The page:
Or the previously allocated space was too small to fit a modern large leisure battery.

However, if you are looking to purchase a new or second-hand motorhome, leisure battery placement is also something you should consider.

To emphasize that point, I would encourage you to watch the video below from Practical Motorhome on leisure battery placement:

There is more to the best placement of a leisure battery in a motorhome than you probably thought.

Distance From The Motorhomes Alternator

So the first topic John discusses in the video above is the distance from the alternator on your motorhome.

As stated, you don’t want the leisure battery to be mounted too far away from the alternator due to a potential drop in charging power.

The reason being with DC (Direct Current), you lose power over longer distances unless you have thicker cables. However, thicker copper cables are expensive.

Therefore as John states in the video, the worse placement of the leisure battery on a motorhome is right at the back.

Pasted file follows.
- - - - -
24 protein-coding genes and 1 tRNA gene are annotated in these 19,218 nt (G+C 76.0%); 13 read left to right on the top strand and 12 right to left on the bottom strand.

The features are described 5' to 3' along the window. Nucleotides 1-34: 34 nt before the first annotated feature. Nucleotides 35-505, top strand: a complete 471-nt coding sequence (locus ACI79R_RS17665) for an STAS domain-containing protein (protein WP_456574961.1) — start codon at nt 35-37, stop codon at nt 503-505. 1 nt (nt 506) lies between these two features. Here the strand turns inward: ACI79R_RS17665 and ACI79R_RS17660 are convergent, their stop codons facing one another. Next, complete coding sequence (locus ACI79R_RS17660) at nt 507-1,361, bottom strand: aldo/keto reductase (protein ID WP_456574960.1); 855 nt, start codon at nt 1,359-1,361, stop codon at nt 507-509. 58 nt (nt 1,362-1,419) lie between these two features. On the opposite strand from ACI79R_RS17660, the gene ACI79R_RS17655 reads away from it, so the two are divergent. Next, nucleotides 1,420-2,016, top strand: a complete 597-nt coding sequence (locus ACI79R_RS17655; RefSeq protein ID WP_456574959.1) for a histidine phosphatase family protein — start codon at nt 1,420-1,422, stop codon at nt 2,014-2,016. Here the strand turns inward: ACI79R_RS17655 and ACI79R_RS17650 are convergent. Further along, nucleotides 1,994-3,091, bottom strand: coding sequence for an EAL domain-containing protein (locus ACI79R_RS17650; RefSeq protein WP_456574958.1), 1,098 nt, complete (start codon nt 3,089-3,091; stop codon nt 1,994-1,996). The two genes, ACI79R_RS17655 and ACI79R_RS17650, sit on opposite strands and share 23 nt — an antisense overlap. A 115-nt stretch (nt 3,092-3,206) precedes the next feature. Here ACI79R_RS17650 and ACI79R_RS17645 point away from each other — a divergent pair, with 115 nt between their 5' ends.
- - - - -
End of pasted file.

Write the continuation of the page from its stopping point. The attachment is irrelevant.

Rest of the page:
Not only will this likely result in poor charging performance, but also poor weight distribution.

Motorhome Leisure Battery Weight

So when it comes to leisure batteries on motorhomes and their placement with regard to weight, there are two factors to consider.

The impact of the weight of the leisure batteries and the reduction in user payload. The second consideration is weight distribution. First, let’s discuss the weight of leisure batteries:

Double Motorhome Leisure Batteries
A double leisure battery setup such as this is going to add around 45kg to the weight of your motorhome: Image –

A fairly average-sized motorhome will have a user payload of around 300kg. Well, a single 100Ah leisure battery will weigh around 20kg.

Therefore if you have a double battery setup, that’s 40kg. You also have to factor in, say, around 5kg for the associated charge controller etc.

Therefore with a double battery setup, you could be looking at around 45kg in weight just for the leisure batteries. That’s quite a lot of your 300kg user payload. In fact, its 15%!

Motorhome Leisure Battery Weight Distribution

So I think we can agree leisure batteries are heavy. Well, if those heavy leisure batteries are placed right at the back of your motorhome chassis (the overhang), that could potentially affect the handling.

Putting more weight in the overhang behind the rear axle reduces the load on the front axle.